My only caveat has to do with a personal preference:  I despise surtitles!  Yes I know they are a Canadian invention - yeh Canada! - but I find them distracting and from my seat (for the entire season I might add) I am at direct eye level with the proscenium surtitle panel.  However that is my only gripe with the facility - the buffet does an excellent chocuterie plate, prices are reasonable for a glass of bubbly, the public areas spacious and the washrooms plentiful.  Now on to the performance itself.

Ring 3 Lobby and Lecture Theatre
Open  Corridor Behind Ring 3
Main Lobby and Staircase
Image Map

Several of my opera mad loving friends have expressed puzzlement at my love for Falstaff - one friend went as far as to say that neither Verdi nor Wagner should have been allowed (gasp!) to write comedies.  And I can understand their feelings - it's not an easy work and I grappled with it for a long time.  However I think I've made it fairly obvious that this is a piece I love and this performance only made me aware of how much joy and laughter there is in it.

The Ford's kitchen updated to Windsor 1950s by designer Paul Steinberg: Mistress Ford had all the mod-cons but still did her laundry by the Thames! 
Much has made of director Robert Carsen's decision to update the action to the reign of Queen Elizabeth, the second of that name. After the Second World War many of the British nobility (Sir John Falstaff) were impoverished and the affluent middle-class (the Fords) were on the rise.  It is not a new idea - Graham Vick's staging at Glyndebourne in 2009 was set in almost the same time period - and in many ways it made sense and much of it worked.

Blinded by bling Falstaff (Gerald Finley) is easily
duped by Signor Fontana (Russell Braun).  Two great
Canadian baritones match wits and voices!
Photo: Michael Cooper
Very little of the comedy was the traditional operatic schtick - I still don't understand why opera audiences find a baritone imitating a female voice in falsetto hysterically funny? - and being Carsen all of it sprang from the music.  To my mind where he misjudged was setting the second scene of Act One in the posh restaurant of the Windsor Arms and in having that wonderful meeting of Mistress Quickly (Marie-Nicole Lemieux) and Falstaff (Gerald Finley) take place in the men's smoking room of the hotel.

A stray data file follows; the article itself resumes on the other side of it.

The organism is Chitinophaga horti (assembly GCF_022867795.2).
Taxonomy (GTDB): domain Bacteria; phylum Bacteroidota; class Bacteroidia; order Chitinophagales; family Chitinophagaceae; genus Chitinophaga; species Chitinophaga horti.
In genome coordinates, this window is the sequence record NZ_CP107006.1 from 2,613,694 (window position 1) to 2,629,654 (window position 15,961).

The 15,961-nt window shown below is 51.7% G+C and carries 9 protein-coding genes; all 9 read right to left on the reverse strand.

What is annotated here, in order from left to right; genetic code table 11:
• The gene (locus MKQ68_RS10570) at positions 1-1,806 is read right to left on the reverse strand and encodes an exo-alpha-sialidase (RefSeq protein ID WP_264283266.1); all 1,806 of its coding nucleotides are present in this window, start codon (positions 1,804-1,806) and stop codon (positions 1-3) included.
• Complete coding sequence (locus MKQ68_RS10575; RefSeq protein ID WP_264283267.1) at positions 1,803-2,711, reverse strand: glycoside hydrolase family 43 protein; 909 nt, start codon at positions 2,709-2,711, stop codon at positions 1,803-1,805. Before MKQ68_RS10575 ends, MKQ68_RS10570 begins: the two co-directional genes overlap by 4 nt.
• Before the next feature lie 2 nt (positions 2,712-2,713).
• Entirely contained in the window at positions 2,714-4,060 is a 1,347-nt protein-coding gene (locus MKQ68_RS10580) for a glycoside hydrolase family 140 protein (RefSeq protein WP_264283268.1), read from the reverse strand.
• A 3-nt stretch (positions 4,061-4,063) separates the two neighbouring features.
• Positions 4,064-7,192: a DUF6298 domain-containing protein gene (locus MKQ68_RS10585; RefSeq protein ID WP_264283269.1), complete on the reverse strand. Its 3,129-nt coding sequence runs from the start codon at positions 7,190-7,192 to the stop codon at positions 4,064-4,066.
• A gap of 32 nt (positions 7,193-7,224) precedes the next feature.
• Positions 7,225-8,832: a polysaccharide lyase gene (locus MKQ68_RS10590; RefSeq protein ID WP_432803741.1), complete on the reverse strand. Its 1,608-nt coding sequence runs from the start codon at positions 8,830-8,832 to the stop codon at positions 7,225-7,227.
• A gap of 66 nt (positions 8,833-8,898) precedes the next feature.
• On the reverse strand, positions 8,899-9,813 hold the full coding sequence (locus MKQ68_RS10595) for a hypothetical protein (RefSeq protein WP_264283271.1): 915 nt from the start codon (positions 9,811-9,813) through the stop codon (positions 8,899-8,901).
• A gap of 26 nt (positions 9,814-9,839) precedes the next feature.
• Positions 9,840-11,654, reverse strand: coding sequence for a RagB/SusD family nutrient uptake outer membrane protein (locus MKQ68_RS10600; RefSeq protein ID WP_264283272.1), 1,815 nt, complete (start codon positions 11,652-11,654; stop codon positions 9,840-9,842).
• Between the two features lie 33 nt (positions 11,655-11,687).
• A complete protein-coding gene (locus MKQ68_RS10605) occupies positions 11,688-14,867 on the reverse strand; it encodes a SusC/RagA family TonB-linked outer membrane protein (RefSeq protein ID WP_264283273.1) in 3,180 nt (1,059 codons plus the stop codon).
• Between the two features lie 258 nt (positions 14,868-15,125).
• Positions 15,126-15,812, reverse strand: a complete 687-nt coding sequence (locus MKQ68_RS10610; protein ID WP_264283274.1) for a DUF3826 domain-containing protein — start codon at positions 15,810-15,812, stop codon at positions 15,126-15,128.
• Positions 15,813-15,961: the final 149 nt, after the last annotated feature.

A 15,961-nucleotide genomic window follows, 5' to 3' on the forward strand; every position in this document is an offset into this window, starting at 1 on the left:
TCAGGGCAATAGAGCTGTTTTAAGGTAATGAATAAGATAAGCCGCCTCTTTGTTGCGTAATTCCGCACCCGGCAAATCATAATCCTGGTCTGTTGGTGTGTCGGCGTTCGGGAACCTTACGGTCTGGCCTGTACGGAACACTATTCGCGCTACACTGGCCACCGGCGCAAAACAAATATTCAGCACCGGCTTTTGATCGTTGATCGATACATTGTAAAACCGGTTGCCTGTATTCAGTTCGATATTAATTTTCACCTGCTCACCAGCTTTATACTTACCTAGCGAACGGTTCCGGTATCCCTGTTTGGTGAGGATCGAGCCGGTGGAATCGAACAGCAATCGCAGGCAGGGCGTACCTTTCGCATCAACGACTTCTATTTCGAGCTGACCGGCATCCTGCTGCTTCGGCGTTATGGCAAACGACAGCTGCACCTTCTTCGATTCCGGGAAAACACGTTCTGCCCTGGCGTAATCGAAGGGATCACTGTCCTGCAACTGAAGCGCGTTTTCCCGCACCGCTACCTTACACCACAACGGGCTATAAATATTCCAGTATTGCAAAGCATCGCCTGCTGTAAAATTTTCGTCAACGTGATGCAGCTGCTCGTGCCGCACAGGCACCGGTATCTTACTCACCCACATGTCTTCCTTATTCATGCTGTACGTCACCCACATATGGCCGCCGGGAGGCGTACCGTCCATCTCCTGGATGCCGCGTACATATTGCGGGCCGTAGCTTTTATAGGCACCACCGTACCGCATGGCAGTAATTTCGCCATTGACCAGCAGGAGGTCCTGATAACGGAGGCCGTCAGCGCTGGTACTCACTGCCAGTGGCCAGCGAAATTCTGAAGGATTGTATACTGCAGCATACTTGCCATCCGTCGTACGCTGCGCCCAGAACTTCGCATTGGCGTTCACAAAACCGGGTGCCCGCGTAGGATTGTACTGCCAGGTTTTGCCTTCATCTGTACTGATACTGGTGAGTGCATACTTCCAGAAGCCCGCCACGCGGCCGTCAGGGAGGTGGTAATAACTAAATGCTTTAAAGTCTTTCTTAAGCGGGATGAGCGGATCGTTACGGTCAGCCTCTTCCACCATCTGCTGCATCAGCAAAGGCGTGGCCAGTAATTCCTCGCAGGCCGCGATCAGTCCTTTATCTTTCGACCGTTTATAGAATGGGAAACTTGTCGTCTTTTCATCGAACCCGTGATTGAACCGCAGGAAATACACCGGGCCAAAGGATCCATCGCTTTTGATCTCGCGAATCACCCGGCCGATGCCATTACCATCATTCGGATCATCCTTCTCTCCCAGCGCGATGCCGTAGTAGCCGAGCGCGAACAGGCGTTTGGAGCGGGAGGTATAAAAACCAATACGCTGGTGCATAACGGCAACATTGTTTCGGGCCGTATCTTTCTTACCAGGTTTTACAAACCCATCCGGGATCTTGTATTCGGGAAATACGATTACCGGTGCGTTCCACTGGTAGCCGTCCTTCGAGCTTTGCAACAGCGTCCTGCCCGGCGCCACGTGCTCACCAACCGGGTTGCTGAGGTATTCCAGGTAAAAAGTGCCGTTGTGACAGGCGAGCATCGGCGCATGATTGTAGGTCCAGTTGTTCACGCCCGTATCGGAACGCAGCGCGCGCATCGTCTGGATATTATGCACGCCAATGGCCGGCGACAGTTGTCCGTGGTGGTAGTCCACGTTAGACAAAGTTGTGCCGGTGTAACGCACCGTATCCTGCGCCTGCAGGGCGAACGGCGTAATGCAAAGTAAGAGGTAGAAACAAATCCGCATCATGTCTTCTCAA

And unfortunately Russel Braun was given some ridiculously over the top business leading up to, and during, Ford's great jealousy monologue.  Surely this is not a time for comedy?  The man is almost insane with jealousy and there is nothing to suggest that either Verdi or Boito intended this as satire or a source of amusement.  Braun overcame the staging to deliver a gripping, almost frightening, portrayal of a man giving voice to the overwhelming, though unreasonable, emotion of betrayal. 

Mistress Quickly (Marie-Nicole Lemieux) tempts Sir
John with the promise of an assignation with Mistress
Ford "dalle due alle tre".  Photo: Veronika Roux-Vlachova
Lemieux has appeared in this production previously at the Met and La Scala and has honed her Quickly dramatically and vocally.  She has the deep rich tones and just the right timing to make the mere word "Reverenza" hysterically funny.  And she gave the proper chill to the beginning of the nero Cacciator narrative - it's unfortunate that business with grooms sweeping up the hay left by the horse (?) Falstaff had shared his musing on an unjust world with undermined what can be an atmospheric introduction to the scene that follows.  The balance of the women were fine without delivering a great deal of individuality.  If Simone Osborne's Nanetta sounded a trifle unsteady during her Act 3 aria it was understandable given that she was being trundled around on a wheeled table.